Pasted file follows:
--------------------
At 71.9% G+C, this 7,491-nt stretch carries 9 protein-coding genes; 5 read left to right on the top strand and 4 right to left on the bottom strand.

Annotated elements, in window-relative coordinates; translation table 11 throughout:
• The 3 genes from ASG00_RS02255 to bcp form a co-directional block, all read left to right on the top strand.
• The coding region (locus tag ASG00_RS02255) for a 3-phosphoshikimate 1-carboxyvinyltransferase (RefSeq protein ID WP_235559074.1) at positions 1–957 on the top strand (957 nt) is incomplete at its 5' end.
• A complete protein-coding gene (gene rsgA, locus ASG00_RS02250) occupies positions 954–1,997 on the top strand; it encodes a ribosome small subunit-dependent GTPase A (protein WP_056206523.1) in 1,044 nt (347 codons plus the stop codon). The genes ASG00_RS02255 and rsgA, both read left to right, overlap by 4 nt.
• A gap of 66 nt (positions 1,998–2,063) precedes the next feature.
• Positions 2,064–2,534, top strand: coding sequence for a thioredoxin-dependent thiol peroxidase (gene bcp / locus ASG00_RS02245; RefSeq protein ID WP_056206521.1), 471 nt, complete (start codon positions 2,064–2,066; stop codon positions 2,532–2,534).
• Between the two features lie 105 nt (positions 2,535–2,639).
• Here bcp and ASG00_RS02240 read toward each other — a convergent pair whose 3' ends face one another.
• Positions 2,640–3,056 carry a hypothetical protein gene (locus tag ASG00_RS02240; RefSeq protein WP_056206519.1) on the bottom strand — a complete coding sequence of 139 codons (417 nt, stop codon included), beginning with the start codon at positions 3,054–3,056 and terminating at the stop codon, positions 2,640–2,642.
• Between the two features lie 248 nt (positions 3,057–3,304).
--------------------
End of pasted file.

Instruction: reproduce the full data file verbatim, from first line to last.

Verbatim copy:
At 71.9% G+C, this 7,491-nt stretch carries 9 protein-coding genes; 5 read left to right on the top strand and 4 right to left on the bottom strand.

Annotated elements, in window-relative coordinates; translation table 11 throughout:
• The 3 genes from ASG00_RS02255 to bcp form a co-directional block, all read left to right on the top strand.
• The coding region (locus tag ASG00_RS02255) for a 3-phosphoshikimate 1-carboxyvinyltransferase (RefSeq protein ID WP_235559074.1) at positions 1–957 on the top strand (957 nt) is incomplete at its 5' end.
• A complete protein-coding gene (gene rsgA, locus ASG00_RS02250) occupies positions 954–1,997 on the top strand; it encodes a ribosome small subunit-dependent GTPase A (protein WP_056206523.1) in 1,044 nt (347 codons plus the stop codon). The genes ASG00_RS02255 and rsgA, both read left to right, overlap by 4 nt.
• A gap of 66 nt (positions 1,998–2,063) precedes the next feature.
• Positions 2,064–2,534, top strand: coding sequence for a thioredoxin-dependent thiol peroxidase (gene bcp / locus ASG00_RS02245; RefSeq protein ID WP_056206521.1), 471 nt, complete (start codon positions 2,064–2,066; stop codon positions 2,532–2,534).
• Between the two features lie 105 nt (positions 2,535–2,639).
• Here bcp and ASG00_RS02240 read toward each other — a convergent pair whose 3' ends face one another.
• Positions 2,640–3,056 carry a hypothetical protein gene (locus tag ASG00_RS02240; RefSeq protein WP_056206519.1) on the bottom strand — a complete coding sequence of 139 codons (417 nt, stop codon included), beginning with the start codon at positions 3,054–3,056 and terminating at the stop codon, positions 2,640–2,642.
• Between the two features lie 248 nt (positions 3,057–3,304).